The orientation of the fracture is preferably computed using a rectangular dislocation model to compute a dislocation that optimally fits the net ground deformation data and a plane that optimally fits earthquake locations derived from the seismic activity data. Differential location methods may be used to compute earthquake locations from the seismic activity data.

The stochastic optimization procedure preferably is performed by selecting a candidate model of the fracture consistent with the computed orientation, computing a predicted surface deformation from the candidate model (e.g., using elastic crack theory), computing a predicted seismic activity from the candidate model (e.g., using Dieterich seismicity rate theory), and comparing the predicted surface deformation and predicted seismic activity with the collected ground deformation data and earthquake locations derived from the collected seismic activity data. The candidate model preferably includes segments in a plane of the fracture, where each of the segments is open if it is part of the fracture and closed if it is not part of the fracture. In addition, the candidate model preferably includes pressure boundary conditions for segments that are open.

BRIEF DESCRIPTION OF THE DRAWINGS

FIG. 1 is a flowchart illustrating a method for hydraulic fracture imaging according to an embodiment of the invention.

FIG. 2 illustrates a fracture and associated earthquakes and ground deformations which are measured and used in a method for hydraulic fracture imaging according to an embodiment of the invention.

FIG. 3 is a graph of an arbitrary stress history approximated by a piecewise linear curve representing a series of increments of constant stressing rate, according to an embodiment of the invention.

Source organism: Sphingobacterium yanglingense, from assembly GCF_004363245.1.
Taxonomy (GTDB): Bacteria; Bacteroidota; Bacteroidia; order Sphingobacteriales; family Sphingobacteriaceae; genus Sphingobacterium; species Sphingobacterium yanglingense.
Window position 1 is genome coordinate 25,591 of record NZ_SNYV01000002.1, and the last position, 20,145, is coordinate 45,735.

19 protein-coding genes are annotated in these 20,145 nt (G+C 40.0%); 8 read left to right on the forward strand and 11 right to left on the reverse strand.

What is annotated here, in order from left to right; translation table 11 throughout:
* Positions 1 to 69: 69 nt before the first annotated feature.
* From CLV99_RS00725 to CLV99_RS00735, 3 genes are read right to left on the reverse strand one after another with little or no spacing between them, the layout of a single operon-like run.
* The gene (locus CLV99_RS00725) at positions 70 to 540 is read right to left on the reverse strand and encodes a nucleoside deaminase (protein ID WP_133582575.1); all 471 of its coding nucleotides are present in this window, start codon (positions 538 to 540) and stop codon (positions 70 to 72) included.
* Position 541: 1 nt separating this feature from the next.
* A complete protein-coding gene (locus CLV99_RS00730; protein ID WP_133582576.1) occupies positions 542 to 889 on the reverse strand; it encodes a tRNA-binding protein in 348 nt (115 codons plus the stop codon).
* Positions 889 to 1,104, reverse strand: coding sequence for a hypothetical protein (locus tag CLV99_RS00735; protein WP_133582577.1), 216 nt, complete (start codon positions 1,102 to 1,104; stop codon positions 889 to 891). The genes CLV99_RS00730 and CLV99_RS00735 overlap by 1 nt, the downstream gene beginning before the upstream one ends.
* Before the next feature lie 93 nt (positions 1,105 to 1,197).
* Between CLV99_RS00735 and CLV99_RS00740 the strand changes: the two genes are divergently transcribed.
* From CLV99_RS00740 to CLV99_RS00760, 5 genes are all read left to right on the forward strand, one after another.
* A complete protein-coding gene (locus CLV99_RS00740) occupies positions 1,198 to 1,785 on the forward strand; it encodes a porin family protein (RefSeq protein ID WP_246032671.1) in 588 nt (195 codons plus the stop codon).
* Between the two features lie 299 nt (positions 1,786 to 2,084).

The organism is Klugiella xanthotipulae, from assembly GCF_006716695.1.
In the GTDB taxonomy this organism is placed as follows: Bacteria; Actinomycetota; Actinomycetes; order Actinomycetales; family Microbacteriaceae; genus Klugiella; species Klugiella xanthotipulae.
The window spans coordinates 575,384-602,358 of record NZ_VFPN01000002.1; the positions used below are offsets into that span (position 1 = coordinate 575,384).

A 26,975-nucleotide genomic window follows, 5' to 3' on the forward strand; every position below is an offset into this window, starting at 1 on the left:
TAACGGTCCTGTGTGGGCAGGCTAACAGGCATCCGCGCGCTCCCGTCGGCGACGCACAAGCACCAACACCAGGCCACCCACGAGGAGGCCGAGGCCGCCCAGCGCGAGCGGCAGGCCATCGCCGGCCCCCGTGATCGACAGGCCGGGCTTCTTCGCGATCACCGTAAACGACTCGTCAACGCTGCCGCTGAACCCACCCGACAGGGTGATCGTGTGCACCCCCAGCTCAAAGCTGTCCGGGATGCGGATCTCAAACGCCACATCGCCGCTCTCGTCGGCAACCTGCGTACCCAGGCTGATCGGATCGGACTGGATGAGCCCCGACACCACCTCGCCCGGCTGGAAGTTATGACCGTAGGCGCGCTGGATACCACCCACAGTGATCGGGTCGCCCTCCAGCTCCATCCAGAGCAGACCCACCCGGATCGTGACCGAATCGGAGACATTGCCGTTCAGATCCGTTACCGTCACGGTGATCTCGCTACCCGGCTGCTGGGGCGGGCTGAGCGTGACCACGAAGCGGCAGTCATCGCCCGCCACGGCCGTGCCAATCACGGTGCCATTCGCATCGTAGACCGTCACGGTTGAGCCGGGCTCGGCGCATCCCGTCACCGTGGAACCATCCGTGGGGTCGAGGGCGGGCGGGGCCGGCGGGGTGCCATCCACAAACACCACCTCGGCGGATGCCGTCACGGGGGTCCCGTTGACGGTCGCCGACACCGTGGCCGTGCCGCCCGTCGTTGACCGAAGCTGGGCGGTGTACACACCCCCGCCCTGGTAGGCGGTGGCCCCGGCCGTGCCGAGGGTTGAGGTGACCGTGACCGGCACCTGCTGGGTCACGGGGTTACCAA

FIGS. 4A-C show predictions computed from candidate models compared to collected data, according to an embodiment of the invention.

FIGS. 5A-F are graphs showing the results of forward calculations of the stress history, predicted seismicity rate, and cumulative number of quakes for two voxels, according to an embodiment of the invention.

FIG. 6A shows optimally oriented conjugate faults, according to an embodiment of the invention.

FIG. 6B is a graph showing the spatial distribution of predicted microearthquakes in the vicinity of a fracture, according to an embodiment of the invention.

FIG. 7A is a composite of several graphs illustrating aspects of a static inversion technique, according to an embodiment of the invention.

FIG. 7B shows the geometry of a fracture image corresponding to the candidate model, according to an embodiment of the invention.

FIG. 7C is a graph illustrating the progress of a simulated annealing run, according to an embodiment of the invention.

DETAILED DESCRIPTION

The present invention provides a method of fracture imaging that combines deformation and seismic mapping in a mechanically consistent and integrated fashion. This innovative combination begins with the recognition that the earthquakes respond to changes in stress caused by the propagation of the hydraulic fracture. The forward problem (i.e., to predict the earthquakes knowing the fracture evolution) is as follows: 1) Compute the stress change due to the fracture at all points near the fracture as a function of space and time using methods of elastic crack theory; 2) use Dieterich's seismicity rate theory to predict the rate of earthquake activity as a function of space and time. The integrated rate gives the cumulative number of earthquakes recorded in each voxel around the fracture. One may then invert this problem, i.e., take the measured tilts and earthquake locations and determine the position of the fracture at any given instant in time.

A principal advantage of the new approach is that surface deformation characterizes the long spatial wavelength components of the fracture, in particular the volume of the fracture, while the earthquakes, which depend on the stresses that are highly concentrated near the tip of the fracture, characterize the position of the fracture tip.